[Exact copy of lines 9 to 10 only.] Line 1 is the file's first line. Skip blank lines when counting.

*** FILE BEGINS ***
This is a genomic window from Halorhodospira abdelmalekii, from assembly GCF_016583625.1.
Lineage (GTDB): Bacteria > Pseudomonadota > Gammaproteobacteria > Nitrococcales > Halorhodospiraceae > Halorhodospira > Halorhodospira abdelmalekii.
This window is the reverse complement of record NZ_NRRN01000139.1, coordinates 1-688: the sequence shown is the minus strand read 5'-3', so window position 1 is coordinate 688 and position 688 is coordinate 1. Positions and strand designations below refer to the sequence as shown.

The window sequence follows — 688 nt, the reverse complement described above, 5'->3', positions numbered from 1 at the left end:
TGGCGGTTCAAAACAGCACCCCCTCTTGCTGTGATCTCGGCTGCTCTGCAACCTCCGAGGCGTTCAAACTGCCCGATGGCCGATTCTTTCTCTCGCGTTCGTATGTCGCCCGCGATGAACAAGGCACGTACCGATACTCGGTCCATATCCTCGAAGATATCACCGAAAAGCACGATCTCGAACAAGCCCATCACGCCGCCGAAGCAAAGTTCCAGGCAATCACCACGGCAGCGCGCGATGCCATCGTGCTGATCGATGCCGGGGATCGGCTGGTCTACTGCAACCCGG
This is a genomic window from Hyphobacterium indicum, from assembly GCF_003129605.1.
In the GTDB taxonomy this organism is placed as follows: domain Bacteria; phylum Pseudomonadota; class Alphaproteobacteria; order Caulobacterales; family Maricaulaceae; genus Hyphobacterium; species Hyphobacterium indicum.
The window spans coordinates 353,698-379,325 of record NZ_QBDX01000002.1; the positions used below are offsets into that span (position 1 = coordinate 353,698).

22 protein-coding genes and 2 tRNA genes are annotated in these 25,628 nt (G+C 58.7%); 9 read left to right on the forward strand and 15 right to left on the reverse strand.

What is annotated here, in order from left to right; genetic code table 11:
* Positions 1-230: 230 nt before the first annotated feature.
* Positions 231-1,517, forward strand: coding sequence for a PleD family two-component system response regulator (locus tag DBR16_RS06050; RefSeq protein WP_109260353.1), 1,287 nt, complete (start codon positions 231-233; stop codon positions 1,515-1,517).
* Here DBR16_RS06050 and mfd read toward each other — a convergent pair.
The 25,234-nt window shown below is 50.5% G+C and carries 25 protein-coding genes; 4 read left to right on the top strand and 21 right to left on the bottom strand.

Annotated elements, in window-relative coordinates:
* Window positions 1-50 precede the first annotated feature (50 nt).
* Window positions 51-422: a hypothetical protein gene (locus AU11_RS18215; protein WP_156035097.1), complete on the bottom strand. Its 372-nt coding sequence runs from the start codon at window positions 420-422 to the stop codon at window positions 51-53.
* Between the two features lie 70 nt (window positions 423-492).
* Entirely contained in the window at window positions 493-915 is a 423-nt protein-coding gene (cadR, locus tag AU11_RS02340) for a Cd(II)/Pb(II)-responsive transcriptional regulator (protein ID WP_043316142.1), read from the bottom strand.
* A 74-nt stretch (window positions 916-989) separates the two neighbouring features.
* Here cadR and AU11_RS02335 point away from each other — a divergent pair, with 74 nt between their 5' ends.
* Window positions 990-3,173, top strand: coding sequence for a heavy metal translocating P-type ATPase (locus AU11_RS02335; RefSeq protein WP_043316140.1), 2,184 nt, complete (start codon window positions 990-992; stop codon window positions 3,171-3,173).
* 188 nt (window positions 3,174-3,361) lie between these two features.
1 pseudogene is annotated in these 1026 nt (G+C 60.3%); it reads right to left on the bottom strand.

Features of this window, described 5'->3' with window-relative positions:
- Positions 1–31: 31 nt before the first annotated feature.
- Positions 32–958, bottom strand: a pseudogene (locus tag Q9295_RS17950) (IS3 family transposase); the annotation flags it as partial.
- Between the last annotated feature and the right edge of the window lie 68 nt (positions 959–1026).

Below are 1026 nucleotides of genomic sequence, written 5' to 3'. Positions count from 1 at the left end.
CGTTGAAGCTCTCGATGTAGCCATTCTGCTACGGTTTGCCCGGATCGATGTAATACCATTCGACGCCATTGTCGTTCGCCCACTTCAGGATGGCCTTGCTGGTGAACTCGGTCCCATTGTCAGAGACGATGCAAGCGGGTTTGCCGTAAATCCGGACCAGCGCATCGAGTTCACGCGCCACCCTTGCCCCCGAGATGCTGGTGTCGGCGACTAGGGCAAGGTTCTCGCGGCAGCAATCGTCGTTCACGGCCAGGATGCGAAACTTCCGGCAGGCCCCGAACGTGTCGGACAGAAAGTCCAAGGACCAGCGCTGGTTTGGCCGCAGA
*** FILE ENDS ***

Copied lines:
22 protein-coding genes and 2 tRNA genes are annotated in these 25,628 nt (G+C 58.7%); 9 read left to right on the forward strand and 15 right to left on the reverse strand.

What is annotated here, in order from left to right; genetic code table 11: